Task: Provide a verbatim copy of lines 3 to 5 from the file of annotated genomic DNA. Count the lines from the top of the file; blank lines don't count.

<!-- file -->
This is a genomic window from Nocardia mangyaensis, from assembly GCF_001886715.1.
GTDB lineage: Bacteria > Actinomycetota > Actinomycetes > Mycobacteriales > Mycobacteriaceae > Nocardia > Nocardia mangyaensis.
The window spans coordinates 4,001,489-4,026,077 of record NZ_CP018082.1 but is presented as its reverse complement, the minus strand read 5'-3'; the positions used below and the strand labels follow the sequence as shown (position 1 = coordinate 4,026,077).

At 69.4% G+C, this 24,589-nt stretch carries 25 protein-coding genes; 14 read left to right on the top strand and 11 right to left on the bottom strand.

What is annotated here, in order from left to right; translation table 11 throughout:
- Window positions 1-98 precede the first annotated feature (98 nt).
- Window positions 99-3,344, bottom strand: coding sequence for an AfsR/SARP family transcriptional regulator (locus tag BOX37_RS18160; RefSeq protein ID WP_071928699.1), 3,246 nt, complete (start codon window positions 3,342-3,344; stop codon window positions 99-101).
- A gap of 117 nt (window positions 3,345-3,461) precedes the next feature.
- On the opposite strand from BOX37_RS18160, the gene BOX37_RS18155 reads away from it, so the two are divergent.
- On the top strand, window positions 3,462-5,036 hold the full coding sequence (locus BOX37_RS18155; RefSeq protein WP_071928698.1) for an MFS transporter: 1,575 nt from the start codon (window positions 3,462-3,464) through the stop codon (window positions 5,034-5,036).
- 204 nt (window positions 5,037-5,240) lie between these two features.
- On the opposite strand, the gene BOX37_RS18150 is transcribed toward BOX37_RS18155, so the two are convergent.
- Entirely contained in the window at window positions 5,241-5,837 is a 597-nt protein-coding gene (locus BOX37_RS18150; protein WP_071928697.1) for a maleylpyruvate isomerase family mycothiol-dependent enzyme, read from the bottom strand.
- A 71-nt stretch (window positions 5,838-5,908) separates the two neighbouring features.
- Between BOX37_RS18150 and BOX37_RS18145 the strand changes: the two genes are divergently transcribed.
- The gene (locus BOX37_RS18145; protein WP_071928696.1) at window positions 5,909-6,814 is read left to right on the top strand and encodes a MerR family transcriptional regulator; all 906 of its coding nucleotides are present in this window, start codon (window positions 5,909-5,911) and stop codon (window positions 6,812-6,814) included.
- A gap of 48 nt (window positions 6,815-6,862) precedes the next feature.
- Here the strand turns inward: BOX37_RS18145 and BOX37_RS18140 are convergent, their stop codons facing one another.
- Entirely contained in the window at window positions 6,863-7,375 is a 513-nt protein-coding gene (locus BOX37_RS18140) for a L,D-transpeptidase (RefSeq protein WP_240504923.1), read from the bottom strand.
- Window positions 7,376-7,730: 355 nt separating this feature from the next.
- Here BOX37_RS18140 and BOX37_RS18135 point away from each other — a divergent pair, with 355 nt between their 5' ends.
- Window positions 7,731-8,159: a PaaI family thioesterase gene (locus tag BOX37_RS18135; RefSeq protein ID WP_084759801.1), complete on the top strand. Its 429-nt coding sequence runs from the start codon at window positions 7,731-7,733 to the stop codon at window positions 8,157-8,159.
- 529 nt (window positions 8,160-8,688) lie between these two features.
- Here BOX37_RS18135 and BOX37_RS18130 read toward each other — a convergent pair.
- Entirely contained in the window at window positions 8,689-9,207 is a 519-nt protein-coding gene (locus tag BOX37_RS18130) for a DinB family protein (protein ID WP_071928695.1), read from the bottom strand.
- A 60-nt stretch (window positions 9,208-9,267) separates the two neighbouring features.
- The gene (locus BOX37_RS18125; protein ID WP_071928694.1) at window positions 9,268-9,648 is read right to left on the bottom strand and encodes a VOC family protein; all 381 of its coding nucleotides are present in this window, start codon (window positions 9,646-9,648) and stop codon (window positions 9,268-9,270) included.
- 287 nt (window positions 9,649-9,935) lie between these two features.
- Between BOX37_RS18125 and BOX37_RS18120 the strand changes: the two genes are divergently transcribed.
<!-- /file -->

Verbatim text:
The window spans coordinates 4,001,489-4,026,077 of record NZ_CP018082.1 but is presented as its reverse complement, the minus strand read 5'-3'; the positions used below and the strand labels follow the sequence as shown (position 1 = coordinate 4,026,077).

At 69.4% G+C, this 24,589-nt stretch carries 25 protein-coding genes; 14 read left to right on the top strand and 11 right to left on the bottom strand.

What is annotated here, in order from left to right; translation table 11 throughout: